Friday, May 14, 2010

Black Men, Loving Black Women's Hair, Naturally!

Yesterday, I had a conversation with my son, who is in Law School.  He is home on break and had just watched "Good Hair" and was quite surprised about what he learned about the damaging effects of the chemicals in perms and the weave process.  Essentially, he said to me, "I think natural hair is best for Black women.  Actually I prefer it!"  A moment of pride for a mother happened right then and there.  I have had natural hair since he was a very little boy and his sister has had the same (for most of her life). So the notion of a perm and weave, in regard to Black women, has not been a part of his purview in terms of life at home.  He wrote his senior essay at Yale about the reality of "passing" and black people in the 20's and 30's and within that work, he talked about the history of Black hair.  I think that what we as Black women have to understand is that Black men also have to come to terms with our hair stories because in many instances, they truly don't understand the depth of this situation for Black women.  However, many do appreciate who we are, naturally. Nevertheless, I'm proud of my young man.  The statement above, from a Black Man, my son Brandon (pictured below), truly made my Day. Surely, N.I.C.E.

To that end, please find an open letter  from Leonard Pitts, Jr. (lpitts@miamiherald.com
Leonard Pitts Jr. won the Pulitzer Prize for commentary in 2004. He is the author of Becoming Dad: Black Men and the Journey to Fatherhood. His column runs every Sunday and Wednesday).

Sisters, your natural hair is beautiful to me


An open letter to African-American women:
It's about the need to be beautiful, I know.
As goals go, that one is neither extraordinary nor gender-specific. But it's different for women, isn't it? A man's sense of self worth is seldom endangered by crow's feet. On him people will say they convey ``character.'' On a woman, they convey wear.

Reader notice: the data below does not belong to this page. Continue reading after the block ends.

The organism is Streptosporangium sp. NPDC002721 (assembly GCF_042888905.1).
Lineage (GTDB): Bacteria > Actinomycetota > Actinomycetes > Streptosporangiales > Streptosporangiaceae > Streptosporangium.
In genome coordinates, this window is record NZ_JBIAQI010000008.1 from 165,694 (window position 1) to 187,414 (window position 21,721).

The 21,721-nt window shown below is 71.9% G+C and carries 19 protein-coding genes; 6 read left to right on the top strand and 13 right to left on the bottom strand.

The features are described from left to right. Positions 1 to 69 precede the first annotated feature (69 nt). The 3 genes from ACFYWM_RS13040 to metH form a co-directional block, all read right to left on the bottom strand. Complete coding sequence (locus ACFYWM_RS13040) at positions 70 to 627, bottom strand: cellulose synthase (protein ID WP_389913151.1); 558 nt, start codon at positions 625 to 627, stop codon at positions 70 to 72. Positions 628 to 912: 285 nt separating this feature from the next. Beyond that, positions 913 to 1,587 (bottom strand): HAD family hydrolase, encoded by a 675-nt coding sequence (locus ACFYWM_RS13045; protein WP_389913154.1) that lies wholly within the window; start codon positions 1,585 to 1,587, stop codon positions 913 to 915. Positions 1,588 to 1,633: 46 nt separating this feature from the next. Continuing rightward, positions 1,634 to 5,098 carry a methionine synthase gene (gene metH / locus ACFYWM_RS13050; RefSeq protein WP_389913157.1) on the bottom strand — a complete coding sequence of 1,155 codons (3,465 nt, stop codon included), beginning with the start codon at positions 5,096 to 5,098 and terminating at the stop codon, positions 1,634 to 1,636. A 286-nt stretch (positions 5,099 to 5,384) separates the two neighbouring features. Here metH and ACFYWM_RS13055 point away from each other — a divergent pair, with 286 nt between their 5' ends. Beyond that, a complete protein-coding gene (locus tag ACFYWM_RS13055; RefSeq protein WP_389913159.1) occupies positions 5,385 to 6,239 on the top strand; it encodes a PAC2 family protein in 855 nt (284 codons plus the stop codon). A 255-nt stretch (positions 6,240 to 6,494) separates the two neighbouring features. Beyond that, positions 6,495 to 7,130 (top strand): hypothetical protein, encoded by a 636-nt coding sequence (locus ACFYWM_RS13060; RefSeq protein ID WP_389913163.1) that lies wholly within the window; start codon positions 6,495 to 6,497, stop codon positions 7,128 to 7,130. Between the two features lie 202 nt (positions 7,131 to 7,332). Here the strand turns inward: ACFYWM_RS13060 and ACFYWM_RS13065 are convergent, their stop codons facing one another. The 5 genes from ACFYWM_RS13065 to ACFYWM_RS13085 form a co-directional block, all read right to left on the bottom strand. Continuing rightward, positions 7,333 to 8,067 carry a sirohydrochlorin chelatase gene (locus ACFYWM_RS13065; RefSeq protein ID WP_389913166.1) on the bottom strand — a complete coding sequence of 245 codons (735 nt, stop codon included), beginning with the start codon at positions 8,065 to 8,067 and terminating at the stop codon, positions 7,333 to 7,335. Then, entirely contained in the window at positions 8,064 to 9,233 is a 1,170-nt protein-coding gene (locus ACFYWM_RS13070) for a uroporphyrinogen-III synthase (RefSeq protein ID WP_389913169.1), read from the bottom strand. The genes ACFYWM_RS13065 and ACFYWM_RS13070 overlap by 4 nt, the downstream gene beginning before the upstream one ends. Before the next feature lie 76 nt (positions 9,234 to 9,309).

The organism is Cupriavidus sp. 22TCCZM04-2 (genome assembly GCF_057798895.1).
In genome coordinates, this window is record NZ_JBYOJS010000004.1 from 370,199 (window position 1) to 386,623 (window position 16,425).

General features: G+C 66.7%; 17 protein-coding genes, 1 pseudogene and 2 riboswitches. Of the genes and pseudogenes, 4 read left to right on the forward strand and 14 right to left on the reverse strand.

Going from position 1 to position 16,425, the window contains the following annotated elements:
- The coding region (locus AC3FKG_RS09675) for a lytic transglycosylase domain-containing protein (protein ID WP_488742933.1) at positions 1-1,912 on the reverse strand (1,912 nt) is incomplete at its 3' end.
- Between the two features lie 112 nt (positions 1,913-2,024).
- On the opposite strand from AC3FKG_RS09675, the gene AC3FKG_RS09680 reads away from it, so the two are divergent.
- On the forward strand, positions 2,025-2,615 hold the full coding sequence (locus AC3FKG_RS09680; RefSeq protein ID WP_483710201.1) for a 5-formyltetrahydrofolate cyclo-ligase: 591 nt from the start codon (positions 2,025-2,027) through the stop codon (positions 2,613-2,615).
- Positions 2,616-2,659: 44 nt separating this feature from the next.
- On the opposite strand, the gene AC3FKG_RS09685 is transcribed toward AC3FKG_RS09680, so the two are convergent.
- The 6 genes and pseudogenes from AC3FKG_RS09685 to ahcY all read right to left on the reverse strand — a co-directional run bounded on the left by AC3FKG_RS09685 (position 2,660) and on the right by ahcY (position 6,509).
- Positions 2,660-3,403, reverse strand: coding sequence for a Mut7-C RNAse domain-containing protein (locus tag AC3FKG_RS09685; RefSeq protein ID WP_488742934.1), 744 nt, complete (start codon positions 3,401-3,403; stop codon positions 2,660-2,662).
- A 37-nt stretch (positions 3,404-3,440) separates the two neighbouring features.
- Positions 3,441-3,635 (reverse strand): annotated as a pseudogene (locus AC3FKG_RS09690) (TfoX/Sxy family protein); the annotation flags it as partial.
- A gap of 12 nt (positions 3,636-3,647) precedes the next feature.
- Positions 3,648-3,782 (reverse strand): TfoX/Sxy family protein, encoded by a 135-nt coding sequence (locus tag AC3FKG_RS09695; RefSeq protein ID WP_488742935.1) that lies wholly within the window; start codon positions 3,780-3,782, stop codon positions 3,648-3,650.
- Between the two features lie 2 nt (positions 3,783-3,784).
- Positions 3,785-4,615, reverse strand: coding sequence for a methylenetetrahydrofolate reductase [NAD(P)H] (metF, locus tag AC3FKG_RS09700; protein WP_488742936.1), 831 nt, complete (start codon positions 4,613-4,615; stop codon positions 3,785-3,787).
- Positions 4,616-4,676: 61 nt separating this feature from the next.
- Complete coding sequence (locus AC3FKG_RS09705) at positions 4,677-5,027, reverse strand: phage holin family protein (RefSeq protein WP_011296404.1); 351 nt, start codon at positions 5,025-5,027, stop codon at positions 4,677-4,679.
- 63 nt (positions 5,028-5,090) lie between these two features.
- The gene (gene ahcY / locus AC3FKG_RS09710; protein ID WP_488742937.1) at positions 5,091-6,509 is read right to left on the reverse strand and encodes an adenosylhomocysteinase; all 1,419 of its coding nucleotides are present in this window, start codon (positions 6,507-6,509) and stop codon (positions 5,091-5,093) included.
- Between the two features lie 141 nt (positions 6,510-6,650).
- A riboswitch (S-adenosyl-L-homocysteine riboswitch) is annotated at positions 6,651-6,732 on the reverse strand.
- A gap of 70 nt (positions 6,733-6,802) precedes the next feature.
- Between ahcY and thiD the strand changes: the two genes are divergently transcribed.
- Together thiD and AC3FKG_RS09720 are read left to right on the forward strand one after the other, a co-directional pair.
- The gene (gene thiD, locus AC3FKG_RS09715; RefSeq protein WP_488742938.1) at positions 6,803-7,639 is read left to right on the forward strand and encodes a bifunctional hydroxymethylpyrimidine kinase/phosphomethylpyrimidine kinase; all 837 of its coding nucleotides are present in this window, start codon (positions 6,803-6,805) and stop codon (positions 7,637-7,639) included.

And if it's different for women, it's different and then some for women like you, saddled not just with the need to be beautiful, but also with 400 years of racial baggage, 400 years of ginormous Jemimahs, shrill Sapphires, ugly Aunt Esthers and angry Angelas seared into the public mind, 400 years which say you cannot be beautiful if your lips are too proud, or your skin too dark or you don't take that nappy hair God gave you and make it look like the hair he gave somebody else.
As you may have guessed, our subject is Good Hair, Chris Rock's new documentary on the industry of African-American hair care. The comedian has called it the ``blackest'' movie he's ever made. Truth is, it may well be the blackest movie anybody's ever made.
That's not to say other people would not get the jokes or the thesis: that in the search for ``good hair'' -- i.e., hair that is straight and fine like white people's -- black women burn their scalps with corrosive chemicals, buy thousand-dollar weaves on teachers' salaries, and support, according to Rock, a $9 billion industry of which black folks own virtually nothing.
But being black, having been inculcated with that sense of lowered worth they feed you right along with your strained peas, will enable you to nod knowingly when Rock recounts the moment one of his young daughters asked him why she doesn't have ``good hair.'' It will allow you to laugh in recognition when women describe the elaborate rituals of protecting their hair once it has been straightened or weaved. It will require you to wince in pain when Rock tries to sell black hair at a weave shop (weaves are often human hair from India) and is refused because nobody wants that kinky African stuff.